The USS Goodrich (DD-831) remained on the Navy list for nearly three decades in the middle of the 20th century. She was named for Rear Admiral Caspar F. Goodrich who served in the Spanish-American War and World War I. Goodrich was a member of the Gearing class of naval vessels.
Goodrich was laid down at Bath, Maine by the Bath Iron Works Corporation in September 1944, launched in February 1945, and commissioned in April with Commander Dale R. Frankes in command. With a crew capacity of 336, Goodrich was 390 feet, six inches long and featured an armament of six five-inch anti-aircraft guns, twelve 40-millimeter anti-aircraft guns, eleven 20-millimeter anti-aircraft guns, and ten 21-inch torpedo tubes.
Goodrich completed her shakedown training in the Caribbean and then was deployed to Japan, after passing through the Panama Canal in November 1945, to take part in the occupation. The destroyer patrolled between Japanese ports until October 1946, and then patrolled the coast of Korea while based at Tsingtao. China. In December, Goodrich arrived at San Francisco and then joined the Atlantic Fleet in January 1947 while based out of Newport, Rhode Island.
Following an overhaul at the New York Naval Shipyard, Goodrich spent February through May 1948 in the Mediterranean. Goodrich was then deployed annually to the region, with the 6th Fleet. These deployments included response to Soviet threats in the Balkans and the Middle East, and patrols of the Israeli-Egyptian border in February 1956. In 1958, Goodrich operated off Beirut, Lebanon while Marines landed there.
Goodrich was reassigned to Mayport, Florida as her home port in June 1959, and continued with annual Mediterranean deployments. These involved training operations with NATO forces. Goodrich underwent a modernization overhaul, which entailed eight months of modifications at the Norfolk Navy Yard, in 1960. In 1962, Goodrich joined the recovery station while Lieutenant Colonel John H. Glenn completed an orbital space flight.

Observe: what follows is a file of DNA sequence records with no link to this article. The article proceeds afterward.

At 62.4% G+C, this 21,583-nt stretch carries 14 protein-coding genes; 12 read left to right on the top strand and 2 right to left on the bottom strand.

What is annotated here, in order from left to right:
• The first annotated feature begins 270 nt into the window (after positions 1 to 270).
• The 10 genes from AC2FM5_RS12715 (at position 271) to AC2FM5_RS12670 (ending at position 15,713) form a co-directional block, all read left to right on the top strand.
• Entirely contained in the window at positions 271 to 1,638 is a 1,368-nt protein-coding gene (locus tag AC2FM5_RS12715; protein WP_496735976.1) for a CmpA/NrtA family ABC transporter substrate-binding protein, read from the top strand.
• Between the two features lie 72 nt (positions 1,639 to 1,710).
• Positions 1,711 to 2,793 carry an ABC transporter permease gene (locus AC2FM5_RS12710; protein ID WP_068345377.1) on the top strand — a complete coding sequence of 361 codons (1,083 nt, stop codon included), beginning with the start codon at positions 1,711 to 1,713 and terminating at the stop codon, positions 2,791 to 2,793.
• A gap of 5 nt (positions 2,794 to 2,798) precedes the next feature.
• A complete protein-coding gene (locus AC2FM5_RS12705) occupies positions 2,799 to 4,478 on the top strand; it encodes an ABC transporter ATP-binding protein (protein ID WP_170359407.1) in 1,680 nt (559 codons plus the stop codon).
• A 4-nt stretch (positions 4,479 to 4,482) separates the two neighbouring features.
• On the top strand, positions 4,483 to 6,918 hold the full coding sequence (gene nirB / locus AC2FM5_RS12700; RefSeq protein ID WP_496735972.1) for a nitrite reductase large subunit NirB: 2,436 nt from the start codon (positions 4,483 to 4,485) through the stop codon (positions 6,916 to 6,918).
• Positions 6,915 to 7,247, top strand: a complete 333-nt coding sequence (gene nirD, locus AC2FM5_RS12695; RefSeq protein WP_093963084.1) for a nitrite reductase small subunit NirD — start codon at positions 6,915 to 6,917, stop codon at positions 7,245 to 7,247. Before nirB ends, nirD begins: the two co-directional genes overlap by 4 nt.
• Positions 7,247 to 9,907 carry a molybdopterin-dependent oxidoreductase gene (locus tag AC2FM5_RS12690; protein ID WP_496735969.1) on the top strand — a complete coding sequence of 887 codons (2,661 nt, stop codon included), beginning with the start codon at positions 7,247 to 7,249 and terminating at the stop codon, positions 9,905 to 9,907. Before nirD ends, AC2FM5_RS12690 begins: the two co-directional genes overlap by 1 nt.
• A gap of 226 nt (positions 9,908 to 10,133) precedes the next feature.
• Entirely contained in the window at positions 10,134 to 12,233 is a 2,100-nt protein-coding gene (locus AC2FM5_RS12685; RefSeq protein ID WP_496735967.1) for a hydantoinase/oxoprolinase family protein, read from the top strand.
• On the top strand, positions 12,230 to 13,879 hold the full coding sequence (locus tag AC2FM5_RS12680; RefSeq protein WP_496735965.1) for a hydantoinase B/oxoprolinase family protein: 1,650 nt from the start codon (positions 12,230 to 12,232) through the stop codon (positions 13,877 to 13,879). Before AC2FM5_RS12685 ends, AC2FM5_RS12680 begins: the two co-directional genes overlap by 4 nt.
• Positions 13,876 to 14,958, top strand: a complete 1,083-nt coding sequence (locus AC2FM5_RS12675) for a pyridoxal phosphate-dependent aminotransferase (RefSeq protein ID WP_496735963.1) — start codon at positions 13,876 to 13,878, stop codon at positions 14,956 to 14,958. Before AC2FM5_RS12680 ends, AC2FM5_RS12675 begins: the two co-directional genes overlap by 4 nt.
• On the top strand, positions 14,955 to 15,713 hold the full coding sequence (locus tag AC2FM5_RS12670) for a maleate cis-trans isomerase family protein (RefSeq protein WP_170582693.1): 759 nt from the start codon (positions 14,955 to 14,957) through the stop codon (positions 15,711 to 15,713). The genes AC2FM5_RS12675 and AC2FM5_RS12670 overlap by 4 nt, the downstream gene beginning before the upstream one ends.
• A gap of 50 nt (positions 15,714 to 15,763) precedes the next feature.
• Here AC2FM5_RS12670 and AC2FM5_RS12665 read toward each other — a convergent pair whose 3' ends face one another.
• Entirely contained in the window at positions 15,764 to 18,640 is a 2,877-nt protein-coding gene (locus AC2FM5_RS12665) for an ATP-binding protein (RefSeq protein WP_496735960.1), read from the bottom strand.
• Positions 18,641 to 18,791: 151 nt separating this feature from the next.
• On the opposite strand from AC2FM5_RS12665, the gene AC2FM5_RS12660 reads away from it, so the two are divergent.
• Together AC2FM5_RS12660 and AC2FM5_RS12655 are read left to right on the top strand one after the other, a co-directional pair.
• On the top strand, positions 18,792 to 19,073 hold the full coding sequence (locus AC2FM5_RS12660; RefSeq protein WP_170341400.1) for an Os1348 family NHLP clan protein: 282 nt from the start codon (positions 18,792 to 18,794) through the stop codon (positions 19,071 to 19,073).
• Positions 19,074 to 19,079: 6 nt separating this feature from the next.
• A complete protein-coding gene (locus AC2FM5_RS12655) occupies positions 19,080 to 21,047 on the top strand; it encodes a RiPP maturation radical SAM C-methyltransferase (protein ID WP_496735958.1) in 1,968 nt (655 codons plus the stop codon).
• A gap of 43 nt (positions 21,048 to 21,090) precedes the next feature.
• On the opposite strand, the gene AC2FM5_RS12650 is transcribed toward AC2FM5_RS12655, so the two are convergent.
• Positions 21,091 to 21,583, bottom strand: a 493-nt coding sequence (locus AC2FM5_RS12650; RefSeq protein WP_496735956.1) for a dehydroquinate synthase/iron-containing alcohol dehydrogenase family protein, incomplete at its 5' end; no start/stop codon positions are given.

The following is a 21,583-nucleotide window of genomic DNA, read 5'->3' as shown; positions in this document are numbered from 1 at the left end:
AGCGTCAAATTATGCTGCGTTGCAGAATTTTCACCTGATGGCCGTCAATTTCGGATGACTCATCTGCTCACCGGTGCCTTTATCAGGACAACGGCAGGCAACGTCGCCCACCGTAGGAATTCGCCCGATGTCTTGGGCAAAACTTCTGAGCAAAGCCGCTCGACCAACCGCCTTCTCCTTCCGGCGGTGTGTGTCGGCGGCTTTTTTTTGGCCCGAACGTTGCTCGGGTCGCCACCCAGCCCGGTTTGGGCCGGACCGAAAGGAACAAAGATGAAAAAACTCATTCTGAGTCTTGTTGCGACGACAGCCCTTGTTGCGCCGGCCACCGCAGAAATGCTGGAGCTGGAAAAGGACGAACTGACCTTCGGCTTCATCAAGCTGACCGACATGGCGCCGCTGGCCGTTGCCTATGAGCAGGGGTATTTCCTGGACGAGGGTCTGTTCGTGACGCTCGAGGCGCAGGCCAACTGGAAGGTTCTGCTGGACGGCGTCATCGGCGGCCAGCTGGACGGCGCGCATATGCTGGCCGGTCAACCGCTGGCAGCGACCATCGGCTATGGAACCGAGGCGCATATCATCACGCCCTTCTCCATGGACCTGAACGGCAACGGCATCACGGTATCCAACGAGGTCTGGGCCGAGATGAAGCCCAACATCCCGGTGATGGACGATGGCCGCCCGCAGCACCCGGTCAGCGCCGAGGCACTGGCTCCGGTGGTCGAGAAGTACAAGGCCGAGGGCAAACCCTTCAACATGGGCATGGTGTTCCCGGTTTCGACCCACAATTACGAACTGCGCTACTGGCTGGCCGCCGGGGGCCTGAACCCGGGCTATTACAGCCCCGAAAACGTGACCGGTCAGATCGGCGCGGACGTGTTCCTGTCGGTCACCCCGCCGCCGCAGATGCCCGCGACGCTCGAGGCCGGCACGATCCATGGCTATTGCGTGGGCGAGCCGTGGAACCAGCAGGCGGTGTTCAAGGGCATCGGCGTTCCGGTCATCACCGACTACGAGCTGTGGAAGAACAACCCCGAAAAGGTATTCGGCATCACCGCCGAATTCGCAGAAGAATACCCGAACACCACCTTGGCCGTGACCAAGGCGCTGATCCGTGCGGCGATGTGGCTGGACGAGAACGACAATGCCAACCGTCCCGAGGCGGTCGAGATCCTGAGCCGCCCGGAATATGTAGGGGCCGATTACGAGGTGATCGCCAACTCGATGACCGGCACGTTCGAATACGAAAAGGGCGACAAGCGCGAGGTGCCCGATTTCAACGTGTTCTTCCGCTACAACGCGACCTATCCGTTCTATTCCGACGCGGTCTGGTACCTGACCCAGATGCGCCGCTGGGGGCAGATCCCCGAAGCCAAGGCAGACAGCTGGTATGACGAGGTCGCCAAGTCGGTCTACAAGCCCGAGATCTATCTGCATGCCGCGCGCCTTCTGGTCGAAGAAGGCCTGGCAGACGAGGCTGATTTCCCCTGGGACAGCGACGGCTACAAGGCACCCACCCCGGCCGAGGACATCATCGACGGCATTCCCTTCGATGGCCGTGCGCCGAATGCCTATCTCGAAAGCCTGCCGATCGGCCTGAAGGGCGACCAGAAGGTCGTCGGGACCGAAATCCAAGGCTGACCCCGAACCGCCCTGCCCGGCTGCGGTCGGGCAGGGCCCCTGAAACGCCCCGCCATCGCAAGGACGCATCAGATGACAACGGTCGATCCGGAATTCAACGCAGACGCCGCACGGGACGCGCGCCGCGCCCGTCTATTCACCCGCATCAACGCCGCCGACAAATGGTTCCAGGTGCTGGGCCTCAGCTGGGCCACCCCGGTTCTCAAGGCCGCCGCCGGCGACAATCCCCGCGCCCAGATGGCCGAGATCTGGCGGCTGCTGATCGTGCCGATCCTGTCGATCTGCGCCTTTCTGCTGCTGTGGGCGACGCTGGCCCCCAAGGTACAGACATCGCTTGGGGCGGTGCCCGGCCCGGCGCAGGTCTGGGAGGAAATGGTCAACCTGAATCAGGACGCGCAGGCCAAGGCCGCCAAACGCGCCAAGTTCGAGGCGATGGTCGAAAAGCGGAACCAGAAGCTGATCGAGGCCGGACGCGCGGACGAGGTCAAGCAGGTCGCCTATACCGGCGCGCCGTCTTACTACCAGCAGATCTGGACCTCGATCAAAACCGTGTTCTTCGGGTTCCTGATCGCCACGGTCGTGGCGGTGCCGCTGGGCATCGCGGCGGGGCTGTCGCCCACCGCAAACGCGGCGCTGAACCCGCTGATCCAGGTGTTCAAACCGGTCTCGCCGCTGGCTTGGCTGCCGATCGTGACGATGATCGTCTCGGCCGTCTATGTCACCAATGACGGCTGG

Goodrich was also called to duty during the Cuban Missile Crisis in October and November 1962. In 1966, she served patrol duty and fleet exercises in the Mediterranean, and also participated in joint exercises with the Turkish, Greek, British, and Italian Navies. Decommissioned in November 1969, Goodrich was struck from the Navy list in February 1974 and sold for scrap in 1977.
Asbestos Risk on the USS Goodrich (DD-831)
As asbestos could be used in so many products, the mineral could be found nearly everywhere aboard naval vessels. Asbestos insulation was abundant in engine and power rooms aboard Goodrich. It was used to insulate pipes, to cover steam boilers, and to protect elements of the ship's turbines and pumps. Since materials containing asbestos were installed in so many places, nearly every member of the crew had some risk of exposure. Mechanics, boiler men, and engineers had the highest level of exposure.
Handling existing asbestos products requires extreme caution, as disturbing such installations can release clouds of nearly invisible fibers into the air. Overhauls and refits aboard Goodrich likely exposed the crew performing those duties to large amounts of friable asbestos. Inhaling or ingesting frayed or broken asbestos fibers can cause mesothelioma.Sources
Haze Gray & Underway. Dictionary of American Naval Fighting Ships. DD-831
(http://www.hazegray.org/danfs/destroy/dd831txt.htm) Retrieved 19 February 2011.
NavSource Naval History. Goodrich (DD-831)
(http://www.navsource.org/archives/05/831.htm) Retrieved 19 February 2011.